SGI was awarded a contract worth $30,750,000 to supply the Air Force Research Laboratory (AFRL) with a 3.9 petaflops SGI ICE X supercomputer. This is the second time in the last two months that SGI has inked a major deal with the Department of Defense (DoD) for its ICE product. Both awards were allocated through Read more…
The US Army Research Laboratory is getting $500,000 and one billion hours of supercomputing time to study the inner workings of internal combustion engines. The award was granted by the Department of Defense’s High Performance Computing Modernization Program (HPCMP) Frontier Project, now in its second year. The Army Research Lab will receive $100,000 per year Read more…
The Maui High Performance Computing Center is eager to proceed with the Maui Solar Initiative, since it was determined that the 1.5-megawatt solar farm would not significantly impact the environment.
The GSAs FedRAMP program has cloud providers looking to receive government endorsement.
<img style=”float: left;” src=”http://media2.hpcwire.com/hpcwire/SC12_logo_small.jpg” alt=”” width=”137″ height=”74″ />The upcoming Super-computing Conference (SC12) may not turn out to be the blow-out high performance computing hullabaloo it normally is. The recent GSA scandal involving overzealous spending at one of their conferences a couple of years ago has precipitated new federal policy that is forcing government labs to abandon their exhibits and cutback attendance at the world’s largest supercomputing event.
The Department of Defense has announced a cloud computing strategy that aligns the agency with Federal efficiency standards. It details the transition from traditional IT services, including methods to promote adoption, establish an enterprise cloud infrastructure and consolidate datacenter resources. Beyond technical details, the program also aims to overcome any cultural challenges associated with migration to cloud technology.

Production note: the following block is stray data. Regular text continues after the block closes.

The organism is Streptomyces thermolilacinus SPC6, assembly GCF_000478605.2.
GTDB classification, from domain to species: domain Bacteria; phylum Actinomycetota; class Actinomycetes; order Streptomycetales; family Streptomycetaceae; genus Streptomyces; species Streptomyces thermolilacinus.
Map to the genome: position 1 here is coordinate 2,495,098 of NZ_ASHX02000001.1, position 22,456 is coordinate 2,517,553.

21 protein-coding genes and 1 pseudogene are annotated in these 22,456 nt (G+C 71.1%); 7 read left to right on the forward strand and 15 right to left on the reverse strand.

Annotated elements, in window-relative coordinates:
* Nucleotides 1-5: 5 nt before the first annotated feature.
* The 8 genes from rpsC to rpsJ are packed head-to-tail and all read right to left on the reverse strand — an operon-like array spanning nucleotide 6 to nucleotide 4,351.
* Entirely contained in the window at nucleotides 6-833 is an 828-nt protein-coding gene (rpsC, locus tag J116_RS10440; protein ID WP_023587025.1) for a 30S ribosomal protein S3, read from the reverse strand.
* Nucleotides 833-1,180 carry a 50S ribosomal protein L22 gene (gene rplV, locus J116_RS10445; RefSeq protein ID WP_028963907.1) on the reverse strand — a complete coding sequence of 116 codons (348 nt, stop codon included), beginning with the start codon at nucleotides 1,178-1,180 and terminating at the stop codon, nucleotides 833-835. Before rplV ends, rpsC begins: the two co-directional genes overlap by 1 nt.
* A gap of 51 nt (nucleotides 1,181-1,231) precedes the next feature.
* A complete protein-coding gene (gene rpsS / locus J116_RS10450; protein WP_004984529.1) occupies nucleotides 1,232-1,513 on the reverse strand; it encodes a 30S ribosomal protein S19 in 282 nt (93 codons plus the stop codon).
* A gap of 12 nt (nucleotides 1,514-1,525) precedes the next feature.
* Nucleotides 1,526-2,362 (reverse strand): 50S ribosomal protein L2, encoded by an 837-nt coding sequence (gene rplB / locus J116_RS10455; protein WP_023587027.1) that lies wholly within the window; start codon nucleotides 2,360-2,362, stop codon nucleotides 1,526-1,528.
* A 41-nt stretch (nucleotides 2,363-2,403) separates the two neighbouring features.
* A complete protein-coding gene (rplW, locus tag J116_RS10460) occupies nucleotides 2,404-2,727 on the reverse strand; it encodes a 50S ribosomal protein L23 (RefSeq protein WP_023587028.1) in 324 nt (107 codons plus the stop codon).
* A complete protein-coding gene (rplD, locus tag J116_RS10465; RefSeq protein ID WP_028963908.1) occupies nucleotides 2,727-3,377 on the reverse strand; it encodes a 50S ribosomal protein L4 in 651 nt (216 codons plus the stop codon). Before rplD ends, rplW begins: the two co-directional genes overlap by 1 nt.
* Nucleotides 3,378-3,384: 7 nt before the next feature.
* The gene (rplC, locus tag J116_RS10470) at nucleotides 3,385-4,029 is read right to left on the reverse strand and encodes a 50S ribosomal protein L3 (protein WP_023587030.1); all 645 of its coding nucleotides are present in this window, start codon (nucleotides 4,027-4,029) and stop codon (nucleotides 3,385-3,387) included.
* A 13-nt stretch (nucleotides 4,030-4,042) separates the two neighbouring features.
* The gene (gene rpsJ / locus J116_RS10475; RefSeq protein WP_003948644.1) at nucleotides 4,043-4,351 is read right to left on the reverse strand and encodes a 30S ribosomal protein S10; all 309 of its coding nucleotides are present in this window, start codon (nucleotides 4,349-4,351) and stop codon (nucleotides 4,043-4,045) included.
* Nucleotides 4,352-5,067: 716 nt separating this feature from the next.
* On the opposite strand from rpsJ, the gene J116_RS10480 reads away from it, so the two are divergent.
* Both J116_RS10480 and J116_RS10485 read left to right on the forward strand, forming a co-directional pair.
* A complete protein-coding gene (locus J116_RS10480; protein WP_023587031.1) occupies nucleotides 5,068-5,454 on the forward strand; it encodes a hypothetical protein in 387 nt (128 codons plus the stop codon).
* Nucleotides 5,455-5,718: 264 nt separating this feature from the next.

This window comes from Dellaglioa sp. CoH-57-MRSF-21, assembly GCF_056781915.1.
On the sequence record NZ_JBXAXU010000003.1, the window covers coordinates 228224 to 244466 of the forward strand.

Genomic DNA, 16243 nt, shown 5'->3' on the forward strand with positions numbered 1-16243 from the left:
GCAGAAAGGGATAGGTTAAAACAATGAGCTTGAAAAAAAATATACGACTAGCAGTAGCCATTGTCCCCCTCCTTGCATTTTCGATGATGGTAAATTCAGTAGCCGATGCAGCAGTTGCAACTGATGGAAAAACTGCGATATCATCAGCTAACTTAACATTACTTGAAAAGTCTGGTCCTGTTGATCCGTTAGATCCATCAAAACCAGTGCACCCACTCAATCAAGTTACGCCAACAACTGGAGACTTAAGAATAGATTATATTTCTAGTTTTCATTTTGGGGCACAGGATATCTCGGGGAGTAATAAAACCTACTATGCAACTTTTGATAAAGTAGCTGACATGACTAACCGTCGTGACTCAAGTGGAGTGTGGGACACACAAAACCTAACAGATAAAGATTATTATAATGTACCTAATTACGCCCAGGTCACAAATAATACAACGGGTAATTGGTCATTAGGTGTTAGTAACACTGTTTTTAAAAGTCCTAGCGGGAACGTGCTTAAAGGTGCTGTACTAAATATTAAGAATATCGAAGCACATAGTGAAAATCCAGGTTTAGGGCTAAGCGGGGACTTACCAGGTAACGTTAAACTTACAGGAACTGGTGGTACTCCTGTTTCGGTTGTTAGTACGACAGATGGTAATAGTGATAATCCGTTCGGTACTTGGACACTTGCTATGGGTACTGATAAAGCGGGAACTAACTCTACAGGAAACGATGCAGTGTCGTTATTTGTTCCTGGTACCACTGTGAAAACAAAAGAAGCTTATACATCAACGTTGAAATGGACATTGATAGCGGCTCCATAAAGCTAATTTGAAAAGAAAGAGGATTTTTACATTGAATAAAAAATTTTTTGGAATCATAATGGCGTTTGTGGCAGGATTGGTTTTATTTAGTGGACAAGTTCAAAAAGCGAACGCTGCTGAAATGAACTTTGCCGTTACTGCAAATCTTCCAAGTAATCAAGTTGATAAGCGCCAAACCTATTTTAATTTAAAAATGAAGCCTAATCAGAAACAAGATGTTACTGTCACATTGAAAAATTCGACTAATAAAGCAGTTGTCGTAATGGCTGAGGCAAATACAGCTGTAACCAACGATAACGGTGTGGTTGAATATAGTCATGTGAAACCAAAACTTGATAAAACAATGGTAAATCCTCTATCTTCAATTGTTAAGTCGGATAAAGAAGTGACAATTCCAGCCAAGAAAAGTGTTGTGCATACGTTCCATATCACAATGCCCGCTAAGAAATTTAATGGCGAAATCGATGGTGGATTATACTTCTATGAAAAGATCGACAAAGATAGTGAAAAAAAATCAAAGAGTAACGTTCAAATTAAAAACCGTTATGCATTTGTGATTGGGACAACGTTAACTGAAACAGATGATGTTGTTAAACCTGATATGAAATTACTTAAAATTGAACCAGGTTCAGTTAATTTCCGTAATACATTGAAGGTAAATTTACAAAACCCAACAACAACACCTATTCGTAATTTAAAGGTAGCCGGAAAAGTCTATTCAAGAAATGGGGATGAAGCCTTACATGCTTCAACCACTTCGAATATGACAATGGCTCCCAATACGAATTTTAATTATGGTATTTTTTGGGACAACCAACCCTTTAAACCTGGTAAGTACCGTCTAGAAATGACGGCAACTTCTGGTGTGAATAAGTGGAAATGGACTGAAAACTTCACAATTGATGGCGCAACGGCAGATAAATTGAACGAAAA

Federal R&D money could be an easy target for cost-cutting with latest legislation.
The Weekly Top Five features the five biggest HPC stories of the week, condensed for your reading pleasure. This week, we cover the NC State effort to overcome the memory limitations of multicore chips; the sale of the first-ever commercial quantum computing system; Cray’s first GPU-accelerated machine; speedier machine learning algorithms; and the connection between shrinking budgets and increased reliance on modeling and simulation.
High-performance computing (HPC) isn’t restricted to computer rooms. It is also found “embedded” within expensive gadgets. For example, it is at your local hospital inside the CAT and MR scanners. It is inspecting new semiconductors. It is inside defense RADAR and signals intelligence platforms. In fact, the market for embedded HPC is thought to be about the same size as the market for supercomputers.
The US Defense Advanced Research Projects Agency has selected four “performers” to develop prototype systems for its Ubiquitous High Performance Computing (UHPC) program. According to a press release issued on August 6, the organizations include Intel, NVIDIA, MIT, and Sandia National Lab. Georgia Tech was also tapped to head up an evaluation team for the systems under development.